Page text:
If you regularly work at a desk it is important that your office chair is correctly adjusted. As medical professionals will tell you, many people develop serious back, shoulder and neck problems because they do not have a good sitting posture. Most office chairs have a number of levers and knobs that allow you to change the settings of the chair. What do they all do? What is the right way to adjust your office chair to achieve the correct, or best sitting posture?
The impact an adjustable office chair has on your sitting posture
The Canadian Centre for Occupational Health and Safety says that an adjustable office chair can have a beneficial impact on your sitting posture by providing:
The right sitting posture is important
According to Spine Health, a trusted resource for back and neck pain relief, a good sitting posture depends on setting up your ergonomic chair the right way. “Many office workers spend thousands of hours sitting in an office chair at their desk, so there is a great deal of opportunity for their sitting posture to either continuously help their back, or hurt it.”
SpineUniverse, a leader in patient and healthcare professional education says, “While most people believe it is relaxing, sitting is actually hard on the back because it transfers the full weight of the upper body onto the buttocks and thighs. Sitting, especially for long periods of time, can also cause increased pressure on the intervertebral discs. It’s also hard on the lower extremities since gravity pools blood in the legs and feet and creates a sluggish return of blood to the heart.”
Adjusting your chair to achieve the right sitting posture is simple and only takes a few minutes. Let’s start by understanding the controls on your chair.
Common controls on an office chair
|Feature||What is it for?||Should my chair have it?|
|Seat height adjustment||This adjusts your overall position (height) in relation to your work surface.||Yes, critical|
|Lightweight Build||Light, strong materials help you to move more freely and without strain.||Yes, critical|
|Base||We all know the pain of sitting in a chair with a wheel that’s fallen off, or a broken support beneath the seat. A sturdy base is essential.||Yes, critical|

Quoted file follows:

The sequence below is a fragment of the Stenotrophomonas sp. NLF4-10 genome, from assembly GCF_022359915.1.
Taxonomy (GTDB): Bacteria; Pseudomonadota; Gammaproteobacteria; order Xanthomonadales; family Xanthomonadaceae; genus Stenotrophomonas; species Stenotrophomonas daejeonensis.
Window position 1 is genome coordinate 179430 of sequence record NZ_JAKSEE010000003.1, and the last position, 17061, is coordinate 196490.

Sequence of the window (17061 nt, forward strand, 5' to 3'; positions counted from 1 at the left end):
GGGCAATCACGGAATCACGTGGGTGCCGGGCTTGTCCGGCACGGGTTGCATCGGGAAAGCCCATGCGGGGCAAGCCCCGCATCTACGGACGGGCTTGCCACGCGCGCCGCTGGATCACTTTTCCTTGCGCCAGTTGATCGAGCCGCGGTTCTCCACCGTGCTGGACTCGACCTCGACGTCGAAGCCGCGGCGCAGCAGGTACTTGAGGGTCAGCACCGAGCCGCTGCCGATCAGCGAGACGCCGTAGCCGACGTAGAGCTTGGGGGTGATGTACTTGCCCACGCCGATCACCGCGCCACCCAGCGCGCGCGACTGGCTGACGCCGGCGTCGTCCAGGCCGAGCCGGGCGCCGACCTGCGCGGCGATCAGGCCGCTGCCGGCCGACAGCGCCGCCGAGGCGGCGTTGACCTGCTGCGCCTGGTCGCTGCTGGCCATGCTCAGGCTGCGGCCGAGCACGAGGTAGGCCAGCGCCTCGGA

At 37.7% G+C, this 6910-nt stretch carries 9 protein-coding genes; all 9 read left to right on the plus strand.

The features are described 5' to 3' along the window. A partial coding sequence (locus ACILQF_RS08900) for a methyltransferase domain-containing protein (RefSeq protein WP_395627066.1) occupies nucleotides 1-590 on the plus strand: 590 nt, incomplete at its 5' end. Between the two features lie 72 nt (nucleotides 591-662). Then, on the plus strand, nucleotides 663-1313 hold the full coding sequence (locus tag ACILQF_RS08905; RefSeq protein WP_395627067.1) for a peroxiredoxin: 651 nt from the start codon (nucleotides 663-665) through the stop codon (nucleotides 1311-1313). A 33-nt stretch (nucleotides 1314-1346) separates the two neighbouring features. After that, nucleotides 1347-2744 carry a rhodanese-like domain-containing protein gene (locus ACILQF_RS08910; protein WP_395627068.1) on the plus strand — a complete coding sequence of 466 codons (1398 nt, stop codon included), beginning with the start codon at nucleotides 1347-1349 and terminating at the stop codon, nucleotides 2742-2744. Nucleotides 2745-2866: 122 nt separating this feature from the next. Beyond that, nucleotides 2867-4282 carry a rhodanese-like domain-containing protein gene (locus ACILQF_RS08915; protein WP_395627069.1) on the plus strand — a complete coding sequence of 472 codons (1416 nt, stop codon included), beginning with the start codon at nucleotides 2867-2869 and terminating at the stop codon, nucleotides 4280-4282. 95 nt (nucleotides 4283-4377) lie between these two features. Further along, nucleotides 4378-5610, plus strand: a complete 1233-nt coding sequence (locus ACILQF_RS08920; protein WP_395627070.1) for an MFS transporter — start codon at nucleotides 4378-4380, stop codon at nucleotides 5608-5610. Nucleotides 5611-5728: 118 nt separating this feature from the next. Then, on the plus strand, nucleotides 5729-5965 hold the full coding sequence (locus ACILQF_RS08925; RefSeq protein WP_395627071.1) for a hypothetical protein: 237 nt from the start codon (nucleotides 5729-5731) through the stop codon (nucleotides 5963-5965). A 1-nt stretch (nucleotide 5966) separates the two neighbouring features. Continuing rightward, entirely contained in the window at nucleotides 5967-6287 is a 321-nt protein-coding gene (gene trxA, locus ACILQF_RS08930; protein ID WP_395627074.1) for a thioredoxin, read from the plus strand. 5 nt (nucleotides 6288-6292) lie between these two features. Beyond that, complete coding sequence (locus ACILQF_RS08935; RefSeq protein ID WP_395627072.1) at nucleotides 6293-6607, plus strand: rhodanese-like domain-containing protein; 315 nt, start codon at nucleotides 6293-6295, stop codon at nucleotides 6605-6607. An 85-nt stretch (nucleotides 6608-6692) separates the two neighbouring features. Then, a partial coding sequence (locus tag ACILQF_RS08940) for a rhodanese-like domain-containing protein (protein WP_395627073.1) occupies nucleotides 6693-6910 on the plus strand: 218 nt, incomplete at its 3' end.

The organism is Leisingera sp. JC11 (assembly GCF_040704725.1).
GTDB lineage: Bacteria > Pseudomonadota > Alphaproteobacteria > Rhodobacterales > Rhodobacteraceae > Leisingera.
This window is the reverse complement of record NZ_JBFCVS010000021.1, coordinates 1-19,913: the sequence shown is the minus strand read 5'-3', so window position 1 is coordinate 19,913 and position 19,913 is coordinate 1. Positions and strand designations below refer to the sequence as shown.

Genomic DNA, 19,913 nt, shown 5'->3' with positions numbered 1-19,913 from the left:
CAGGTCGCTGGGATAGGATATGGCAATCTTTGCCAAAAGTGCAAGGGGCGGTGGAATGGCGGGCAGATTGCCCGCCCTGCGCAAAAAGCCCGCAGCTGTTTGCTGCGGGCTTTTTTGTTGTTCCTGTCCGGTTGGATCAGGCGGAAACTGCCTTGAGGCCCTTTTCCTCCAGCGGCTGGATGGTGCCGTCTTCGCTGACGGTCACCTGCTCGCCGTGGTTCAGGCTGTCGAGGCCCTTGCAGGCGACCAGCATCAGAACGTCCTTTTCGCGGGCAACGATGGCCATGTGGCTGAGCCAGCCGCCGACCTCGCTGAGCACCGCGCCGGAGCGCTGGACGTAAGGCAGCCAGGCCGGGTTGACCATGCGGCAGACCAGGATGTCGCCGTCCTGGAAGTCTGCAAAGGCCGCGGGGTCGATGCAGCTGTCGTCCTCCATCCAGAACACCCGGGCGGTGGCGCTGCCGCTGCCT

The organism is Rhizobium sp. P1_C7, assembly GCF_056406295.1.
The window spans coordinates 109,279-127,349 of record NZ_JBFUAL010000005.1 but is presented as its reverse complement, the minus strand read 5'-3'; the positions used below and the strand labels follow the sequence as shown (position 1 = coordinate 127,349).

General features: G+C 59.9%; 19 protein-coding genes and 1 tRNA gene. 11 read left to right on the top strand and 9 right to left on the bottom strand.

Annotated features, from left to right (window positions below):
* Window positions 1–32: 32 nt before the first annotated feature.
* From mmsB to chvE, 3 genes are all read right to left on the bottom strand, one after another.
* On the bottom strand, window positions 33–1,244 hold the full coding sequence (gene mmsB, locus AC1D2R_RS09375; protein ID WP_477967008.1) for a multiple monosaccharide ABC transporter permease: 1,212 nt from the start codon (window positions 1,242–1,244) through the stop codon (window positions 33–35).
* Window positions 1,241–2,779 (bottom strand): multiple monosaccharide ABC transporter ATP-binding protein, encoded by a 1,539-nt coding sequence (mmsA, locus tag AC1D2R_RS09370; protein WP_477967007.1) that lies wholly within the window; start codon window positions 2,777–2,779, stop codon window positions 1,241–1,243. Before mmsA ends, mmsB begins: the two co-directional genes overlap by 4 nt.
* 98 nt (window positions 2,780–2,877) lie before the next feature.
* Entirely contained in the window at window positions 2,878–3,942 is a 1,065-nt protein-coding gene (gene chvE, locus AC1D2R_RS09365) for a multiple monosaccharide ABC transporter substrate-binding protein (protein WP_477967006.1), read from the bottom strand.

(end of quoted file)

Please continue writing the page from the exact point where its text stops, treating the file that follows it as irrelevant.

|Stable movement and easy manoeuvrability||Reduced rolling resistance allows for freer movement that does not cause strain on any muscle from pushing or moving your chair.||Yes, critical|
|Mesh backrest||The mesh should mould to your body for better support and allow a free-flow of air for reduced heat-entrapment.||Highly recommended|
|Adjustable lumbar support||Changing the support on your lumbar spine can be the difference between a bad back and a productive workday.||Highly recommended|
|Dynamic sitting||An office chair which permits the backrest and seat to move relative to each other increases your muscular movement in the lumbar region, reducing stiffness and pain in the lower back.||Highly recommended|
|Backrest tension adjustment||Adjust the tension in the backrest and seat tilt depending on your body weight.||Recommended|
|Adjustable armrests||Add to your comfort by ensuring your arms are comfortably supported||Recommended|
|Adjustable headrest||Adjustable headrests allow you to get better support around your head and neck when you recline in the chair.||Optional|
|Seat depth adjustment||Important for taller people that often find their sitting posture is compromised because the standard seat is not deep enough||Optional|
Adjusting your office chair for the best sitting posture
Your new office chair may have some or all of the above controls. To achieve the correct posture, the controls should be easily accessible when you are sitting on the chair.
1. Seat Height
The first step to a good sitting posture is ensuring that the seat height is correct. Stand in front of your chair and adjust the height of the seat pan to just below your knee caps.
2. Seat Depth (if available)
The best sitting posture should result in a gap about the size of your clenched fist between the front edge of the seat cushion and the inside of your knees. If this is not the case, then adjust the depth of the seat. A shorter person will want the seat closer to the chair back and a taller person will want it a little further away. If you are short and the chair has no seat depth adjustment, place a cushion between your back and the backrest of the chair.
3. Lumbar Support
Proper lumbar support is essential when you are sitting for long periods of time. An adjustable lumbar support is a feature most people look for when buying a new office chair.
The lumbar support should be adjusted so that it fits snugly in the natural curve of your spine, typically at the small of your back directly above your belt line.
Your forearms should rest comfortably at your side on the armrests. The armrests should, at a minimum, be height adjustable. Many modern chairs have armrests that are width and depth adjustable, and also have the ability to pivot both inwards and outwards. This allows for a more customised fit while sitting and improves your posture.
5. Headrest (if available)
Headrests improve your sitting posture by providing support and comfort to the head and neck while you are in a reclined position. Not every person requires a headrest, but they can improve your comfort for many day-to-day tasks like talking on the phone.
Tip: Placing your head back and touching the headrest forces you to push your shoulders into the backrest and lifts up your chest to create a better sitting posture. This lifts your diaphragm which enables you to breathe better and improves concentration.